Innkeepers in Munich tapped their barrels on Saturday for revellers determined to make the most of a scaled-down Oktoberfest after the world's biggest beer festival was cancelled because of the coronavirus pandemic.
The specially brewed beer started flowing at midday at 54 pubs with locals in traditional lederhosen and dirndls sitting at spread out tables and, where possible, outside. "It is a great alternative because at last we can celebrate the Oktoberfest a bit. It's not the same as usual, but still," said Christine Bachmeier, smiling at a table laden with litre glasses of beer at the famous Hofbraeuhaus.
However, it is a far cry from the six million visitors from all over the world who usually flock to the Bavarian capital to squeeze into tents with long wooden tables and benches to swig beer and sing and sway to catchy oompah band tunes.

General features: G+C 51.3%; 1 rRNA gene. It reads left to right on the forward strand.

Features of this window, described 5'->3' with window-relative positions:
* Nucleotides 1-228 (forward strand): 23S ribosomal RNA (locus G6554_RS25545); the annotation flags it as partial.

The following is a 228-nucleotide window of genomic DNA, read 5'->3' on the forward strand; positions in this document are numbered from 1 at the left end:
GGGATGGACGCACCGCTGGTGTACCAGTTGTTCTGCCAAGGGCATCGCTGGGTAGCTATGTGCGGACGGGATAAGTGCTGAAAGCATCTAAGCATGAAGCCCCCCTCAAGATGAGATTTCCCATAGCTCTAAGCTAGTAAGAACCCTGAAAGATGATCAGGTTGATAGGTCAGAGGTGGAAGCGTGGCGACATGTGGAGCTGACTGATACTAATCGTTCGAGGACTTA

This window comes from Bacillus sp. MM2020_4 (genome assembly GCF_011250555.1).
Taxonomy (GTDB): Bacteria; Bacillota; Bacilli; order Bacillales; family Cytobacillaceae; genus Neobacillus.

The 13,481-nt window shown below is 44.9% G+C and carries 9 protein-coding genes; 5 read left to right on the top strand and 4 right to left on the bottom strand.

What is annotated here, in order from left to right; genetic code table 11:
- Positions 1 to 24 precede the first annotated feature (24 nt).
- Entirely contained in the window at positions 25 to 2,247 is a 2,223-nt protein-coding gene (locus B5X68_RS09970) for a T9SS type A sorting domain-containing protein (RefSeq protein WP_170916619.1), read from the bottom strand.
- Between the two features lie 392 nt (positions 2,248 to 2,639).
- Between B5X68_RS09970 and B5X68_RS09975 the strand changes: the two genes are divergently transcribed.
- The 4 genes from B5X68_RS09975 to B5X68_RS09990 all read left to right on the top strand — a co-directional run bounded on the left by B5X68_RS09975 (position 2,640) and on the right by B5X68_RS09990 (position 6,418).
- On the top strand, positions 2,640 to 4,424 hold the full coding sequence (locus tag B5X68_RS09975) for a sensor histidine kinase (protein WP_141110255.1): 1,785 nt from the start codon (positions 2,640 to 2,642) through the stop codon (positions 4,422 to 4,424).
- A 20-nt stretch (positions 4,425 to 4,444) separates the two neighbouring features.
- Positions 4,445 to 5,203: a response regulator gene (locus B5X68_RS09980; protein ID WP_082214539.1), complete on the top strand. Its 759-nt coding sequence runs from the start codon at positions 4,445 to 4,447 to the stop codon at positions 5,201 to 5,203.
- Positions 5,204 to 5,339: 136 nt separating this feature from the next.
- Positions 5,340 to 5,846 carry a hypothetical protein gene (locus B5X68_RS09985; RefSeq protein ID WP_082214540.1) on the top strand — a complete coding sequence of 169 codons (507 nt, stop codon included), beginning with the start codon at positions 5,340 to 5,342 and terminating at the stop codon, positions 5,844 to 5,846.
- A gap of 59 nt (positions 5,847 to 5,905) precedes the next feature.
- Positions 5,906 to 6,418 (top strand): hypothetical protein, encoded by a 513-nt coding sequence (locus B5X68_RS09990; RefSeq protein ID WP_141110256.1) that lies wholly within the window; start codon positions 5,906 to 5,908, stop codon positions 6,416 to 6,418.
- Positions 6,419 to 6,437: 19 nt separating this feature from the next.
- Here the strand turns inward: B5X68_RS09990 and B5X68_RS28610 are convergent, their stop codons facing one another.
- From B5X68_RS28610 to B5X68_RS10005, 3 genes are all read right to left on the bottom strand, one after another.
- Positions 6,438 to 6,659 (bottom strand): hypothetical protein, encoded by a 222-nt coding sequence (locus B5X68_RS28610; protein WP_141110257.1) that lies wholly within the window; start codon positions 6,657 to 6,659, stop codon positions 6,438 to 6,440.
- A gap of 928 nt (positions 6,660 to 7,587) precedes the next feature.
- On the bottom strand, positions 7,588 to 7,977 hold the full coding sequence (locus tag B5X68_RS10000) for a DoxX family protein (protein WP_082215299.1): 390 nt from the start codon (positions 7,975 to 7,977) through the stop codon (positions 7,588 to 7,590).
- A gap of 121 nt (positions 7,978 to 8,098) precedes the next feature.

Each year, the partygoers consume more than 7 million litres of beer, more than 100 oxen and half a million chickens.
The first Oktoberfest was held in 1810 in honour of Bavarian Crown Prince Ludwig's marriage and now it typically brings Munich some 1.2 billion euros in annual revenues, though not this year.
Still, in the pubs and sun-drenched gardens hosting the mini-Oktoberfest, guests put on a brave face.
"It's the best we can do in corona times," said visitor Harald Posler.
A spike in infections in Munich has increased worries about the coronavirus.
Although Germany has kept the number of COVID-19 cases and deaths lower than many of its European neighbours, the number of infections rose on Saturday by 2,297, the highest daily increase since the end of April, the Robert Koch Institute said.
That brings Germany's total tally of cases to 270,070, with 9,384 deaths, including six new fatalities reported on Saturday.